General Motors has now approved 36 deaths for its ignition switch compensation fund, adviser Kenneth Feinberg told The Detroit News. The fund, set up to compensate victims and families affected by GM’s faulty ignition switch, has also approved 44 injury claims, 5 of which are described as being very serious.
As of Monday, 2,215 claims had been submitted for approval. That includes 229 total death claims and 142 for very serious injuries. Not all death claims have been deemed eligible, as they were either ineligible or deficient, or had no documentation whatsoever. Detroit News says an additional 39 death claims are under review, while another 375 injury claims are under review.
GM originally acknowledged 13 people had been killed as a result of the faulty ignition switch, which can slip out of place while the car is in motion, shutting off the brakes, airbags and other important systems. Of those original 13, only four have submitted death claims with the compensation fund. Feinberg said he expects two more to submit their claim before the submission deadline, as well as an additional victim in Canada.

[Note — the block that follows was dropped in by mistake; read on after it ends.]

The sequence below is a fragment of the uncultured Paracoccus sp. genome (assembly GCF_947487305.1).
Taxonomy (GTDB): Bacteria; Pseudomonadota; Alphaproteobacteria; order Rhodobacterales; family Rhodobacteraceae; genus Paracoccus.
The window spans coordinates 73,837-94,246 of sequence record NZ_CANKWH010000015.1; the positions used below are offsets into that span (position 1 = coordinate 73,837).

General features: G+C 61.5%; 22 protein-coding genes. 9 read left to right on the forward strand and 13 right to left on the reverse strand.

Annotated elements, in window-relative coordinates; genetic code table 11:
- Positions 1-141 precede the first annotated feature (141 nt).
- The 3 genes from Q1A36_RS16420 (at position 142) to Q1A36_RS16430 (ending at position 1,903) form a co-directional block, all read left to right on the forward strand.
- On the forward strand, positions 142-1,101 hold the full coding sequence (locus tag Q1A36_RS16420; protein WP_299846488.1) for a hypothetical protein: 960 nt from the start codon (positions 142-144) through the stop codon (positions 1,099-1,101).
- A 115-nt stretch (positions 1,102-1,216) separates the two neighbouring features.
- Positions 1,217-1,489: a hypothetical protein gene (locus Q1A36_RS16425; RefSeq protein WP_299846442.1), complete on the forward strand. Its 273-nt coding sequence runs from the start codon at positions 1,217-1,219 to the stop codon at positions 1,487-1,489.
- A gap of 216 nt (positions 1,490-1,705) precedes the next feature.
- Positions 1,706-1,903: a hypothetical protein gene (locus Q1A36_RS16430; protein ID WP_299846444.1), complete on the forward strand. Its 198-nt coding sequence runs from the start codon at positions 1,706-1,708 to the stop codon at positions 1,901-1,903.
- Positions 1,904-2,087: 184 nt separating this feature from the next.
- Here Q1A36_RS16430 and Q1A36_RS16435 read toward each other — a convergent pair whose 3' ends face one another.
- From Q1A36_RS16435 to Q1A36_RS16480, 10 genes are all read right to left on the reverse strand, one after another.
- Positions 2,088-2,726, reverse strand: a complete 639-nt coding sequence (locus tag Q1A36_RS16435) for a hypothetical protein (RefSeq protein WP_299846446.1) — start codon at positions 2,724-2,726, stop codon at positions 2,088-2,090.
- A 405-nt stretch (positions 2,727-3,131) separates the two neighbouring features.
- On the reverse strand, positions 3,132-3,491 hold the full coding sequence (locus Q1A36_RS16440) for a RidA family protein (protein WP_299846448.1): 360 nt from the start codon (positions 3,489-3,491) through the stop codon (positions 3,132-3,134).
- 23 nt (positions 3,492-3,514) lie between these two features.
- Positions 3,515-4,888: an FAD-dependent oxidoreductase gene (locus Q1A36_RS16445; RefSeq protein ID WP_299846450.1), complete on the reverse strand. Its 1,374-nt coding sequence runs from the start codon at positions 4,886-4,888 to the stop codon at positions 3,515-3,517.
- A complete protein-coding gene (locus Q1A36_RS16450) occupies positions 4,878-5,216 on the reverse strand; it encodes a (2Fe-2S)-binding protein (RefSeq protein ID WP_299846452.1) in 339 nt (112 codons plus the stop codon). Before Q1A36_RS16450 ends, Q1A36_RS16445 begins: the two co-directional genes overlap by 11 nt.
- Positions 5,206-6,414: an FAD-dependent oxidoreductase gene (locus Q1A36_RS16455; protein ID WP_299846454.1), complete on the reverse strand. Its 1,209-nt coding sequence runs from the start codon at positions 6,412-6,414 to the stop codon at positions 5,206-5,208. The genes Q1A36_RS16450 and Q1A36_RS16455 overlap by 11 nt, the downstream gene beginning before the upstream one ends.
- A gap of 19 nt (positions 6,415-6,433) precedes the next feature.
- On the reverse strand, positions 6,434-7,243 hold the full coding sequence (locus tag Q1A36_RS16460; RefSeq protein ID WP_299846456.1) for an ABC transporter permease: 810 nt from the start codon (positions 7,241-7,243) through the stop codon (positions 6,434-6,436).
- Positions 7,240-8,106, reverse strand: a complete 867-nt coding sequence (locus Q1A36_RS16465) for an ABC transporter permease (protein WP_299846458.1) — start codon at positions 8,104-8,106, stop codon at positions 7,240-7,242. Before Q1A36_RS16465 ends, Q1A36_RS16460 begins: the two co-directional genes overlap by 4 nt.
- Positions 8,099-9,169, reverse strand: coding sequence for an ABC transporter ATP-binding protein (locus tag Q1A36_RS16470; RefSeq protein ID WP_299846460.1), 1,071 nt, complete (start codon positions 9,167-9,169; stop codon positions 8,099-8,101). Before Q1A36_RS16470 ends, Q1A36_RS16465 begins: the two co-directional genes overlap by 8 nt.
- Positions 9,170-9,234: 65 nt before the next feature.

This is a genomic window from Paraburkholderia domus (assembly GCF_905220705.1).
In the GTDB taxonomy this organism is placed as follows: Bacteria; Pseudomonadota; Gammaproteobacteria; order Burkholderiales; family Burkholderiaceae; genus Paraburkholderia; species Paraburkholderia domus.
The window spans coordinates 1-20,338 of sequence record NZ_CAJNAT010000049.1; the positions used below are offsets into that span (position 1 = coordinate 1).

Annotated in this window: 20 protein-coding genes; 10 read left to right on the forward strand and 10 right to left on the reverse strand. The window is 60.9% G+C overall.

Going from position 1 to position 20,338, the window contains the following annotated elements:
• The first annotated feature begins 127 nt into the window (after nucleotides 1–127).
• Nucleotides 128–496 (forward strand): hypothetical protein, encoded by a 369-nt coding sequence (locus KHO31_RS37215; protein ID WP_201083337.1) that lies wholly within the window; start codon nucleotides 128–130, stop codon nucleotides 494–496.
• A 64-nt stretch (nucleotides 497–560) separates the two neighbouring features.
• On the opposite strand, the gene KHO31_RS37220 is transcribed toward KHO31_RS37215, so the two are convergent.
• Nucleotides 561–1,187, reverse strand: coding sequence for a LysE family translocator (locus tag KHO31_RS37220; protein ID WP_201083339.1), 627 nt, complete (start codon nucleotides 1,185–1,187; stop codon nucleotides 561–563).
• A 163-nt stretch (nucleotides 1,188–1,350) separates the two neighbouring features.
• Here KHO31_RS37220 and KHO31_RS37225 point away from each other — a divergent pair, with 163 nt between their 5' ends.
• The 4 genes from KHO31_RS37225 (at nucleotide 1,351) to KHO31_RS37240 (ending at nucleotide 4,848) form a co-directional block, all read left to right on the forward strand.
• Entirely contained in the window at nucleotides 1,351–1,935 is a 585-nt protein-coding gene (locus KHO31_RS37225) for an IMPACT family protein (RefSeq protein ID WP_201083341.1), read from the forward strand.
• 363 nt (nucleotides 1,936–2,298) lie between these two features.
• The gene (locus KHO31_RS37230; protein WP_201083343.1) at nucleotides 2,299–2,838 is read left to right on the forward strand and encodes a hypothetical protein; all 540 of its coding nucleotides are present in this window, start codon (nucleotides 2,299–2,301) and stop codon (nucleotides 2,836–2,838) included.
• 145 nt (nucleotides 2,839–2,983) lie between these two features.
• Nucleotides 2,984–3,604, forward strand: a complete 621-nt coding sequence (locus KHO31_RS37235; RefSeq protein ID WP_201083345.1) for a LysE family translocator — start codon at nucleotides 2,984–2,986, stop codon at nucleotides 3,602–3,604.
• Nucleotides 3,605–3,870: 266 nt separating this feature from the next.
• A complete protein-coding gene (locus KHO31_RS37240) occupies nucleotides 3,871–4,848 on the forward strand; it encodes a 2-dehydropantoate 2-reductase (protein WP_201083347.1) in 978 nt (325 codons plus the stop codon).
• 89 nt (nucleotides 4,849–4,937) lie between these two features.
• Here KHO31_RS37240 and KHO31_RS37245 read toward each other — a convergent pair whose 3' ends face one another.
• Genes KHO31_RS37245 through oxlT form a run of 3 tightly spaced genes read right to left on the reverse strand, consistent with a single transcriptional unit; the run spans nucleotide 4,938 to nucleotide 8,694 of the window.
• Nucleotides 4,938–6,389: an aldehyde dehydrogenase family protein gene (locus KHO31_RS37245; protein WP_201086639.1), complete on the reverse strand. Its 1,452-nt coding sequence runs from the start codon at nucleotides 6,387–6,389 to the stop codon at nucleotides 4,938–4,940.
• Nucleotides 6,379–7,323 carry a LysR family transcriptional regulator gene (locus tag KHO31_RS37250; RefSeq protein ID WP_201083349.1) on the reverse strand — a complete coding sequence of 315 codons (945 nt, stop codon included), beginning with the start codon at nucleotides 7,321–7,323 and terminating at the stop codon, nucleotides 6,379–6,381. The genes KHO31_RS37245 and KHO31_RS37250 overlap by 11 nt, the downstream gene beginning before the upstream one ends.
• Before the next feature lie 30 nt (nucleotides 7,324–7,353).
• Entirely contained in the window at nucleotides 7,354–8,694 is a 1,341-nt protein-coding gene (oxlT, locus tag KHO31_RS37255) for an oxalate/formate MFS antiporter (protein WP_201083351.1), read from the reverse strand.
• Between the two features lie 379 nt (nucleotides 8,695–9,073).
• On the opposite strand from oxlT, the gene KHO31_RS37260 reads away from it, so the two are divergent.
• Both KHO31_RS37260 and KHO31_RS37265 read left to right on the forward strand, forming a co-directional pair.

GM set aside $400 million from its earnings this year to pay for the compensation fund, but recognized the expense could rise to as much as $600 million. The automaker extended the deadline for submitting claims by one month to January 31. following a suggestion from Feinberg, who wanted to ensure all owners of affected vehicles were aware of the program.